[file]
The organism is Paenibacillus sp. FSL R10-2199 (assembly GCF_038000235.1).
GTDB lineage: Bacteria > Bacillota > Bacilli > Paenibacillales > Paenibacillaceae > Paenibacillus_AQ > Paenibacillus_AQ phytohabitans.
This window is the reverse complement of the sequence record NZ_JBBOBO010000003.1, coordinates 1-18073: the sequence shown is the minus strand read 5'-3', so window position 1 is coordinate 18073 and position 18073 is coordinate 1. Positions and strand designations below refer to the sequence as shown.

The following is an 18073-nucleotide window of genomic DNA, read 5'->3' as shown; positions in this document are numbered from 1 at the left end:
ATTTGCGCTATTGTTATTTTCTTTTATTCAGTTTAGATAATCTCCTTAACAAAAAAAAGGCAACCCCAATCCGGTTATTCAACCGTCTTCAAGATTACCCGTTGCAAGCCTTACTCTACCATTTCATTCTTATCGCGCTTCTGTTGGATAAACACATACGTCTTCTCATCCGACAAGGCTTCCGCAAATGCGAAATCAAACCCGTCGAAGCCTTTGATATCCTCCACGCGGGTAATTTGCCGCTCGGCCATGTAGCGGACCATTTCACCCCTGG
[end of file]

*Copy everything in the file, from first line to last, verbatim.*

The organism is Paenibacillus sp. FSL R10-2199 (assembly GCF_038000235.1).
GTDB lineage: Bacteria > Bacillota > Bacilli > Paenibacillales > Paenibacillaceae > Paenibacillus_AQ > Paenibacillus_AQ phytohabitans.
This window is the reverse complement of the sequence record NZ_JBBOBO010000003.1, coordinates 1-18073: the sequence shown is the minus strand read 5'-3', so window position 1 is coordinate 18073 and position 18073 is coordinate 1. Positions and strand designations below refer to the sequence as shown.

The following is an 18073-nucleotide window of genomic DNA, read 5'->3' as shown; positions in this document are numbered from 1 at the left end:
ATTTGCGCTATTGTTATTTTCTTTTATTCAGTTTAGATAATCTCCTTAACAAAAAAAAGGCAACCCCAATCCGGTTATTCAACCGTCTTCAAGATTACCCGTTGCAAGCCTTACTCTACCATTTCATTCTTATCGCGCTTCTGTTGGATAAACACATACGTCTTCTCATCCGACAAGGCTTCCGCAAATGCGAAATCAAACCCGTCGAAGCCTTTGATATCCTCCACGCGGGTAATTTGCCGCTCGGCCATGTAGCGGACCATTTCACCCCTGG